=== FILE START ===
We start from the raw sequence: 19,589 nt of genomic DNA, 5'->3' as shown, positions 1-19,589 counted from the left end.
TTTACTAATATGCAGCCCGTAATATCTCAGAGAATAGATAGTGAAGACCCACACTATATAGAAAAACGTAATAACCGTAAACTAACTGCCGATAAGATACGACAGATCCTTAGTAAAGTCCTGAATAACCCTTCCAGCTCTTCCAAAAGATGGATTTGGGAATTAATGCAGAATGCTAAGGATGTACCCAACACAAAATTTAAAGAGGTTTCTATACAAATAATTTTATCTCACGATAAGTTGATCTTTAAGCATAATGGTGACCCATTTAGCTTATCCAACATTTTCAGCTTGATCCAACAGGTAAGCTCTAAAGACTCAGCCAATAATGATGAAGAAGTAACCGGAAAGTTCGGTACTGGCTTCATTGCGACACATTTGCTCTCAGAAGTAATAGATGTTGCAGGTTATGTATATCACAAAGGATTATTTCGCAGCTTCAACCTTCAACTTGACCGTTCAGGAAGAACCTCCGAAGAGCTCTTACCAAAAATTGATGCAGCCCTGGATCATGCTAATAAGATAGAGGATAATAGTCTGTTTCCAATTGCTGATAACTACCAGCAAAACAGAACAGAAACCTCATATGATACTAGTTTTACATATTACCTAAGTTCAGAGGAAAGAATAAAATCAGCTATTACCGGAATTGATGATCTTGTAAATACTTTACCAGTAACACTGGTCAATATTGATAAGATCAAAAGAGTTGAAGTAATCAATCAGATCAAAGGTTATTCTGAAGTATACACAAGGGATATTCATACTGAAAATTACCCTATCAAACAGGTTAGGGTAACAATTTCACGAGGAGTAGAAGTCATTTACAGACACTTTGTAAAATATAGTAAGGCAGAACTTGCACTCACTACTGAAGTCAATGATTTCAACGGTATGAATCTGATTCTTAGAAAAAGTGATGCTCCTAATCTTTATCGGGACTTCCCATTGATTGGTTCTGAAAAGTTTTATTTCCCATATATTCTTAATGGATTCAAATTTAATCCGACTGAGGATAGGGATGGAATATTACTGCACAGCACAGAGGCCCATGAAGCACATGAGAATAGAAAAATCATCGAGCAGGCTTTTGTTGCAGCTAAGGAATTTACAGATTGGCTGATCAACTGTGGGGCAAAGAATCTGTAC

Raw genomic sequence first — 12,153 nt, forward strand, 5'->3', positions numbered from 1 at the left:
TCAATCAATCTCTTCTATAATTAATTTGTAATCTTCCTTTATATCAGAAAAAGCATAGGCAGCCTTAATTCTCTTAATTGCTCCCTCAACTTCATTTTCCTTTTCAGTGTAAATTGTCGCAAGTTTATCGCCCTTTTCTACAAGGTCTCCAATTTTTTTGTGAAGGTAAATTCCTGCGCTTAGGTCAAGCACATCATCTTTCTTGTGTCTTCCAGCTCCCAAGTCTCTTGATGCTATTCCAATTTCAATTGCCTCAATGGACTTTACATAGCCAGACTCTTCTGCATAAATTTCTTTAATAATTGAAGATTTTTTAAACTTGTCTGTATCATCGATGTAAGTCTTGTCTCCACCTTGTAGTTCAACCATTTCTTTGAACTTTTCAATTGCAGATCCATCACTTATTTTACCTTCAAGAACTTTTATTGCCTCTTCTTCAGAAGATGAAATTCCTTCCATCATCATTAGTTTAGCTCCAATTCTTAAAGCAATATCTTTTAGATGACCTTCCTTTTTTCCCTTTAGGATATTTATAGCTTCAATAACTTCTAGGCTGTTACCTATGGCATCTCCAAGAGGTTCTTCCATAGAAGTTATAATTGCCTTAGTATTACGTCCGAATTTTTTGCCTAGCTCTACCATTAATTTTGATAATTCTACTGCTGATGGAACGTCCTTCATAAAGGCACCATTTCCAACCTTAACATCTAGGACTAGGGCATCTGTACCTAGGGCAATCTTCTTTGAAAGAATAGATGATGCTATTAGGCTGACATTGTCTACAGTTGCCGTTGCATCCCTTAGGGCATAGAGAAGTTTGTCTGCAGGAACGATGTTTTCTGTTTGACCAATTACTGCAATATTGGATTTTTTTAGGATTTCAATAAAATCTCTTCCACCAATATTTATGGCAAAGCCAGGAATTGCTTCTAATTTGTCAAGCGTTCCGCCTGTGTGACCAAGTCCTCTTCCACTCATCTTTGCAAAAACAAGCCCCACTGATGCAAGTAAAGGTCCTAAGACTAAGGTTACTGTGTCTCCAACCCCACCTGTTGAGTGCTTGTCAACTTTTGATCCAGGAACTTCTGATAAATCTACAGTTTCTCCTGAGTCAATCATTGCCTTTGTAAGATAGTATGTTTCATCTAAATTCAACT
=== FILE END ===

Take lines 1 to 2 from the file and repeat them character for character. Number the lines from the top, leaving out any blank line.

We start from the raw sequence: 19,589 nt of genomic DNA, 5'->3' as shown, positions 1-19,589 counted from the left end.
TTTACTAATATGCAGCCCGTAATATCTCAGAGAATAGATAGTGAAGACCCACACTATATAGAAAAACGTAATAACCGTAAACTAACTGCCGATAAGATACGACAGATCCTTAGTAAAGTCCTGAATAACCCTTCCAGCTCTTCCAAAAGATGGATTTGGGAATTAATGCAGAATGCTAAGGATGTACCCAACACAAAATTTAAAGAGGTTTCTATACAAATAATTTTATCTCACGATAAGTTGATCTTTAAGCATAATGGTGACCCATTTAGCTTATCCAACATTTTCAGCTTGATCCAACAGGTAAGCTCTAAAGACTCAGCCAATAATGATGAAGAAGTAACCGGAAAGTTCGGTACTGGCTTCATTGCGACACATTTGCTCTCAGAAGTAATAGATGTTGCAGGTTATGTATATCACAAAGGATTATTTCGCAGCTTCAACCTTCAACTTGACCGTTCAGGAAGAACCTCCGAAGAGCTCTTACCAAAAATTGATGCAGCCCTGGATCATGCTAATAAGATAGAGGATAATAGTCTGTTTCCAATTGCTGATAACTACCAGCAAAACAGAACAGAAACCTCATATGATACTAGTTTTACATATTACCTAAGTTCAGAGGAAAGAATAAAATCAGCTATTACCGGAATTGATGATCTTGTAAATACTTTACCAGTAACACTGGTCAATATTGATAAGATCAAAAGAGTTGAAGTAATCAATCAGATCAAAGGTTATTCTGAAGTATACACAAGGGATATTCATACTGAAAATTACCCTATCAAACAGGTTAGGGTAACAATTTCACGAGGAGTAGAAGTCATTTACAGACACTTTGTAAAATATAGTAAGGCAGAACTTGCACTCACTACTGAAGTCAATGATTTCAACGGTATGAATCTGATTCTTAGAAAAAGTGATGCTCCTAATCTTTATCGGGACTTCCCATTGATTGGTTCTGAAAAGTTTTATTTCCCATATATTCTTAATGGATTCAAATTTAATCCGACTGAGGATAGGGATGGAATATTACTGCACAGCACAGAGGCCCATGAAGCACATGAGAATAGAAAAATCATCGAGCAGGCTTTTGTTGCAGCTAAGGAATTTACAGATTGGCTGATCAACTGTGGGGCAAAGAATCTGTAC